Gold Medal for the Development of the Cosmological Standard Model
Prof. Simon White, Max Planck Institute for Astrophysics, wins the highest scientific award of the Royal Astronomical Society
On May 12, the Royal Astronomical Society of the United Kingdom will honor astronomers with its 2006 awards. The top award, the Gold Medal, will go to Professor Simon D. M. White for his pioneering research on the evolution of cosmic structure from the earliest times to the present epoch. This work was instrumental for developing the cold dark matter model with a cosmological constant, which has now become the standard paradigm for describing the Universe, and represents one of the greatest achievements in astronomy over the past three decades.
According to this model, initial perturbations were seeded in the otherwise smooth and featureless Big Bang by quantum processes at very early times. As the universe expanded, these fluctuations were amplified by gravity until they eventually collapsed back on themselves to form the galaxies, the galaxy clusters and the larger structures that we observe in the Universe today. As one of his many key contributions, Professor White developed computer simulations to show how the non-linear gravitational evolution of dark matter particles grows the rich and complex tapestry of cosmic structure. A recent highlight of this work is the creation of the Millennium Simulation, which computed the evolution of more than 10 billion particles of matter, tracking the formation of about 20 million galaxies and their large-scale structure in unprecedented detail, throughout a piece of the universe more than 2-billion light-years across.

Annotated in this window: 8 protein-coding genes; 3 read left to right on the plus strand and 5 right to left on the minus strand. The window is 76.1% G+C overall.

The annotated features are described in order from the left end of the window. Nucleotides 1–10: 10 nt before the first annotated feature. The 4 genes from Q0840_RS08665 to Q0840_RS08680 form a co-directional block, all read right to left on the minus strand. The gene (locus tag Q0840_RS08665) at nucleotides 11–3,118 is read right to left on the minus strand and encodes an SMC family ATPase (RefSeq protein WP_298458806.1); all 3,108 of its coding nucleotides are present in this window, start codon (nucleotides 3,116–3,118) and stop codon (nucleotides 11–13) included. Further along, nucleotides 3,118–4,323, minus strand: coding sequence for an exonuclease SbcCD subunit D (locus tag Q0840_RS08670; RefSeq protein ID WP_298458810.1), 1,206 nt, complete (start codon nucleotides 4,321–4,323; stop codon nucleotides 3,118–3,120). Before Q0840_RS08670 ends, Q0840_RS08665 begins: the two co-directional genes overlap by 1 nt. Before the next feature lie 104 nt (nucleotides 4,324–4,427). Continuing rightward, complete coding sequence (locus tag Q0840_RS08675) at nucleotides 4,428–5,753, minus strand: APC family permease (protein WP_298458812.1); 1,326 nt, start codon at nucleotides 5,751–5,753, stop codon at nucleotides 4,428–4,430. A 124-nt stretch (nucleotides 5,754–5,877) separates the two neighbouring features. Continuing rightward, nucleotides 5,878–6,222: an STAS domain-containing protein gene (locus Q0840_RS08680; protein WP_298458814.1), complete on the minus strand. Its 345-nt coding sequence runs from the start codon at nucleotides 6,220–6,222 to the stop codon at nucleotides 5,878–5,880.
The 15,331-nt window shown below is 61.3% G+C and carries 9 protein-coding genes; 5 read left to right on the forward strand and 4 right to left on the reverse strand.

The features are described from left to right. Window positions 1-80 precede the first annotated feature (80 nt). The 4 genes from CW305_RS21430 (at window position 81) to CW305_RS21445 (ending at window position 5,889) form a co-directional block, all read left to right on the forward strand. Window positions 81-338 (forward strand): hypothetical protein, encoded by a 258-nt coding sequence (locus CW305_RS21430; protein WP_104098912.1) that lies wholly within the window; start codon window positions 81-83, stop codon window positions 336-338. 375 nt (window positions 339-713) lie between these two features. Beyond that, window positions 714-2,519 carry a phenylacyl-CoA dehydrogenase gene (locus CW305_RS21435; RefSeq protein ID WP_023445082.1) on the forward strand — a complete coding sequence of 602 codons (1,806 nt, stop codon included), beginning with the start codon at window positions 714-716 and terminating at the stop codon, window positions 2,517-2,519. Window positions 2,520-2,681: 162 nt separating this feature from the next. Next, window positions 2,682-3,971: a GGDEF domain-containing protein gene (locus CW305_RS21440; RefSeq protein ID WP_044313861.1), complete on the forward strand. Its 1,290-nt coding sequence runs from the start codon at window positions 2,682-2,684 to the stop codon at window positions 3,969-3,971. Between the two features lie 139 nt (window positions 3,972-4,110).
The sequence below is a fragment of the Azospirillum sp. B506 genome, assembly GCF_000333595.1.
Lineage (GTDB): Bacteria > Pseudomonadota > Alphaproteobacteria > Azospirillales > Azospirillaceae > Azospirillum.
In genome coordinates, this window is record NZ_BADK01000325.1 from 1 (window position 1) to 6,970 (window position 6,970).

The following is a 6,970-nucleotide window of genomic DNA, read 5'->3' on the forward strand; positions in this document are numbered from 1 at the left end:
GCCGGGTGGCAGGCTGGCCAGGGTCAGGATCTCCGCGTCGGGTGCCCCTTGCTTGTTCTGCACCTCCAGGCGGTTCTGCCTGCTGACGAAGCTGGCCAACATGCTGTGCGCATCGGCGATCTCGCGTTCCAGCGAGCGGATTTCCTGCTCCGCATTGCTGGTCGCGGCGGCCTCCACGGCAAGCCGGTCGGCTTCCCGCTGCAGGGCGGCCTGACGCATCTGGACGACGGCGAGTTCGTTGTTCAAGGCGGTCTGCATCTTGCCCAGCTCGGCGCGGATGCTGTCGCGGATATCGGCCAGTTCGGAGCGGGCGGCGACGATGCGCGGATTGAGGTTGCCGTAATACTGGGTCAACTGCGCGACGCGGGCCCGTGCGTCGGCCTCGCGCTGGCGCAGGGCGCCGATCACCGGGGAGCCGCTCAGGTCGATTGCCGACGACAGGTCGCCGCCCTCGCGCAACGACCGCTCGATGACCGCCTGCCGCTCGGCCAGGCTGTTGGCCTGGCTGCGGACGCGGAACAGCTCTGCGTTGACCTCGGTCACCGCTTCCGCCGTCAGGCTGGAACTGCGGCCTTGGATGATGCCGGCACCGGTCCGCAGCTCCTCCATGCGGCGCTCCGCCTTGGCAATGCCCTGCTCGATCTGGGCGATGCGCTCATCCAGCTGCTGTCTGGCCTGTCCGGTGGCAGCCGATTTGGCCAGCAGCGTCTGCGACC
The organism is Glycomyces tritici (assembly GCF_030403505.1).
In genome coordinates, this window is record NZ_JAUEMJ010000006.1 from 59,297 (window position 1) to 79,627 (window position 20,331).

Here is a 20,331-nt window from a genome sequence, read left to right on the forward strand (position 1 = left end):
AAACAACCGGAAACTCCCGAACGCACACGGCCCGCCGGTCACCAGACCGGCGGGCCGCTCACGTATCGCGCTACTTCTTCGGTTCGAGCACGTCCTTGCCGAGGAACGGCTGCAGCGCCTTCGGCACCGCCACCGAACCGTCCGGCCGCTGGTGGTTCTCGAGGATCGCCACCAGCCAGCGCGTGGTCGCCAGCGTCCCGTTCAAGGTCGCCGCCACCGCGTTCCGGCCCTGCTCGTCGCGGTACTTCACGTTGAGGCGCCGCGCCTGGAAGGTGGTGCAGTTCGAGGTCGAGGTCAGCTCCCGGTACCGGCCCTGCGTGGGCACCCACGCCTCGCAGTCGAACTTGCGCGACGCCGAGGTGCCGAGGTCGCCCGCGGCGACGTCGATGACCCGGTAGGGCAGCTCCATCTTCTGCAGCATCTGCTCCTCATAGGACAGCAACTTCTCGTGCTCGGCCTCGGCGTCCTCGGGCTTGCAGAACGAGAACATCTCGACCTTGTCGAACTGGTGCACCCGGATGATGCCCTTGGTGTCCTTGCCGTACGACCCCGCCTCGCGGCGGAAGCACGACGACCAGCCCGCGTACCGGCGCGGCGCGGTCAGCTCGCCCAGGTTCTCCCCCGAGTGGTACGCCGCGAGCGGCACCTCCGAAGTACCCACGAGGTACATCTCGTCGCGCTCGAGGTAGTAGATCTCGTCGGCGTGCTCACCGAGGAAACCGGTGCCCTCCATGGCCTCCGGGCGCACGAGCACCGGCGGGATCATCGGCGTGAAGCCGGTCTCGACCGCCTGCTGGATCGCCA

Professor Simon White is director at the Max Planck Institute for Astrophysics in Garching. His 240 papers in the refereed astronomical literature have been cited more than 25,000 times by other researchers, making him at present the most cited astrophysicist.